2022 measurements show groundwater level declines in High Plains Water District
LUBBOCK, Texas (KCBD) - The High Plains Underground Water Conservation District has finished its water level measurements for 2022, which show an average decline of -0.63 feet of the Ogallala/Edwards-Trinity Aquifer over the previous year.
“The knowledge of how the water level changes from year to year is important because, of course, people here in Texas own groundwater,” District Manager Jason Coleman said. “Their ability to understand the variability and change from year to year, based on the patterns of use and all, is a key part of monitoring what they own. It’s also a key part of a conservation message and monitoring the trends of changing water levels, as people make plans from year to year, and possibly longer-term plans, understanding how water levels change in a particular area of the water district.”
The HPWD field technicians measured 1,333 wells in early 2022 across the 16-county district. The program also revealed the saturated thickness of the Ogallala and Edwards-Trinity to have declined to an average of 53 feet from the 54-foot measurement in 2021.
"Because of the variability in the thickness of the aquifer, that is a reason to look in a bit closer to your area of interest to make some determination about what that magnitude of change means to you personally," Coleman said. “The variability of change we see across the water district has, over the last several years, looked anything like a decline of five or more feet to, in some cases, a rise of close to five feet. There are an increasing number of wells, we have shown in a recent analysis, that fall into the area that did come up some. Each county in the water district has had at least a couple of observation wells, each of the last several years, that does show some rise in water levels.”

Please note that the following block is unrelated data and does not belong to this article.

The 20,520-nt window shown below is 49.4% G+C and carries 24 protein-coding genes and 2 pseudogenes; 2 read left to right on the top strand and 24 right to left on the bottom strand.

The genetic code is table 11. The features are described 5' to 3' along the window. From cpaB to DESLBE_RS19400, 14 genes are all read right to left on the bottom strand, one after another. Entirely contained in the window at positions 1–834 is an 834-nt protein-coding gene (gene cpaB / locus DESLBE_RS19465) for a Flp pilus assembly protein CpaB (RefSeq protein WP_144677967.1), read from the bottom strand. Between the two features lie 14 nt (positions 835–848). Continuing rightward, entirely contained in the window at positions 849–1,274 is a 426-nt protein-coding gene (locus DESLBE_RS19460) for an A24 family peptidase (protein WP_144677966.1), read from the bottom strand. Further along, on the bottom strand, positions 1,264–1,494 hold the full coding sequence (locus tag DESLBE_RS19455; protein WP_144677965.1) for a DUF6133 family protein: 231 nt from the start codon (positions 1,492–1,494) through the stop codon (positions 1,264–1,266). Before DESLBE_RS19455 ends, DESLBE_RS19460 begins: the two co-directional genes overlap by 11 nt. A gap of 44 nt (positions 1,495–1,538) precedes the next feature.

Lubbock and Armstrong Counties were the only ones with an average water level rise. Lubbock County experienced a maximum water level rise of 5.25 feet in one of its observation wells.
"People are discontinuing, perhaps, using water from certain areas of the district for irrigated farming," Coleman said. "Perhaps, cutting back on the number of acres that are irrigated to try to match the capacity of the wells and that sort of thing."
In an observation well, Castro County experienced an average of nearly two feet of water-level decline and a maximum decline of more than nine feet.
“As people look at their reliance on groundwater, whether it’s for their home, whether it’s for their business or whatever nature, they need to know, and we hope to provide knowledge and awareness of what the trend is in that area, how much is there, and does that meet either the near term or the long term need?”
The HPWD provides the 2022 water levels and historical data on an interactive map. The water level, aquifer saturation, and other information are free for the public to use.
“We do want folks to be aware to make good decisions about that groundwater and its potential longevity at a particular location,” Coleman said. “We think that we have the type of data that can help people in that analysis.”
To find the map, click here.
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